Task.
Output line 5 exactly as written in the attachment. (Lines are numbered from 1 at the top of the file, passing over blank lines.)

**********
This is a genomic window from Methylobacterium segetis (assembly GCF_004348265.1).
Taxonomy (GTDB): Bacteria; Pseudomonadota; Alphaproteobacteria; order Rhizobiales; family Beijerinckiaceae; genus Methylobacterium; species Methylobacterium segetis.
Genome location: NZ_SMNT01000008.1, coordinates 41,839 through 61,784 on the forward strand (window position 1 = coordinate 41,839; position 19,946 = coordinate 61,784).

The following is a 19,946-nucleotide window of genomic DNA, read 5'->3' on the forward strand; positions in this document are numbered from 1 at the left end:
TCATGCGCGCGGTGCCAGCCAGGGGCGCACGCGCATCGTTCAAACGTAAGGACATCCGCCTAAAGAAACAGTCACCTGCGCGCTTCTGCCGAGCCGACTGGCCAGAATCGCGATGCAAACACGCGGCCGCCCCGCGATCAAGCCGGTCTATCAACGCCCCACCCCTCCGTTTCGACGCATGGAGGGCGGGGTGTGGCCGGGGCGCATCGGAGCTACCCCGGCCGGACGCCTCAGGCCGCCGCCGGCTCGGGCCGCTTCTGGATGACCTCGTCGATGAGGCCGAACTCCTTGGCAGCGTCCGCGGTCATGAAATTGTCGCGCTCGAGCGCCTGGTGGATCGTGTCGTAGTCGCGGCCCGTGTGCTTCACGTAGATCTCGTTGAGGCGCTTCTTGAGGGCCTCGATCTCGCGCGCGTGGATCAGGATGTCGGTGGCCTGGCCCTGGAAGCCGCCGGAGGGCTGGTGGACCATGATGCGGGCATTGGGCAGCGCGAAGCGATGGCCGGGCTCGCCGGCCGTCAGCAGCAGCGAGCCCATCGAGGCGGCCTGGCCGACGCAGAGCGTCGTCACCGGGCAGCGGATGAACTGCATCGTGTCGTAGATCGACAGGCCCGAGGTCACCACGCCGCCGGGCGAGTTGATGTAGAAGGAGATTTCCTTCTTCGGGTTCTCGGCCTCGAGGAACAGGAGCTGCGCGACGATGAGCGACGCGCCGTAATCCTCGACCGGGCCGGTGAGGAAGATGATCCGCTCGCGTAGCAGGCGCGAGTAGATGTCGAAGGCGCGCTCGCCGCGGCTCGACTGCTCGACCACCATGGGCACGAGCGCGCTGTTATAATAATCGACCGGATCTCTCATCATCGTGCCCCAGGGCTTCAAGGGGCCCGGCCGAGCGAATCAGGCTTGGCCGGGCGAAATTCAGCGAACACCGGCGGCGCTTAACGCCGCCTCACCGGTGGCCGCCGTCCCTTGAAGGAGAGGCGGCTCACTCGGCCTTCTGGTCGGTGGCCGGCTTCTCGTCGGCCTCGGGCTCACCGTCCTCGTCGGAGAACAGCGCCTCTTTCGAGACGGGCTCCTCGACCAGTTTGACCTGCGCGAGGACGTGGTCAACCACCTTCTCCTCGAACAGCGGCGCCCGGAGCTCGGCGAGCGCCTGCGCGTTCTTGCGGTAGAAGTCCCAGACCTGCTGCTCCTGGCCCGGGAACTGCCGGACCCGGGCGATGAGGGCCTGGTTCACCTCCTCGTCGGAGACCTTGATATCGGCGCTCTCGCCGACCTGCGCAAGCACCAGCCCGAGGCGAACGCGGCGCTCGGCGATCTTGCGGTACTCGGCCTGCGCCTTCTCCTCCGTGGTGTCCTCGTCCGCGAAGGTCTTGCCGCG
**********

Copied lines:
TCATGCGCGCGGTGCCAGCCAGGGGCGCACGCGCATCGTTCAAACGTAAGGACATCCGCCTAAAGAAACAGTCACCTGCGCGCTTCTGCCGAGCCGACTGGCCAGAATCGCGATGCAAACACGCGGCCGCCCCGCGATCAAGCCGGTCTATCAACGCCCCACCCCTCCGTTTCGACGCATGGAGGGCGGGGTGTGGCCGGGGCGCATCGGAGCTACCCCGGCCGGACGCCTCAGGCCGCCGCCGGCTCGGGCCGCTTCTGGATGACCTCGTCGATGAGGCCGAACTCCTTGGCAGCGTCCGCGGTCATGAAATTGTCGCGCTCGAGCGCCTGGTGGATCGTGTCGTAGTCGCGGCCCGTGTGCTTCACGTAGATCTCGTTGAGGCGCTTCTTGAGGGCCTCGATCTCGCGCGCGTGGATCAGGATGTCGGTGGCCTGGCCCTGGAAGCCGCCGGAGGGCTGGTGGACCATGATGCGGGCATTGGGCAGCGCGAAGCGATGGCCGGGCTCGCCGGCCGTCAGCAGCAGCGAGCCCATCGAGGCGGCCTGGCCGACGCAGAGCGTCGTCACCGGGCAGCGGATGAACTGCATCGTGTCGTAGATCGACAGGCCCGAGGTCACCACGCCGCCGGGCGAGTTGATGTAGAAGGAGATTTCCTTCTTCGGGTTCTCGGCCTCGAGGAACAGGAGCTGCGCGACGATGAGCGACGCGCCGTAATCCTCGACCGGGCCGGTGAGGAAGATGATCCGCTCGCGTAGCAGGCGCGAGTAGATGTCGAAGGCGCGCTCGCCGCGGCTCGACTGCTCGACCACCATGGGCACGAGCGCGCTGTTATAATAATCGACCGGATCTCTCATCATCGTGCCCCAGGGCTTCAAGGGGCCCGGCCGAGCGAATCAGGCTTGGCCGGGCGAAATTCAGCGAACACCGGCGGCGCTTAACGCCGCCTCACCGGTGGCCGCCGTCCCTTGAAGGAGAGGCGGCTCACTCGGCCTTCTGGTCGGTGGCCGGCTTCTCGTCGGCCTCGGGCTCACCGTCCTCGTCGGAGAACAGCGCCTCTTTCGAGACGGGCTCCTCGACCAGTTTGACCTGCGCGAGGACGTGGTCAACCACCTTCTCCTCGAACAGCGGCGCCCGGAGCTCGGCGAGCGCCTGCGCGTTCTTGCGGTAGAAGTCCCAGACCTGCTGCTCCTGGCCCGGGAACTGCCGGACCCGGGCGATGAGGGCCTGGTTCACCTCCTCGTCGGAGACCTTGATATCGGCGCTCTCGCCGACCTGCGCAAGCACCAGCCCGAGGCGAACGCGGCGCTCGGCGATCTTGCGGTACTCGGCCTGCGCCTTCTCCTCCGTGGTGTCCTCGTCCGCGAAGGTCTTGCCGCG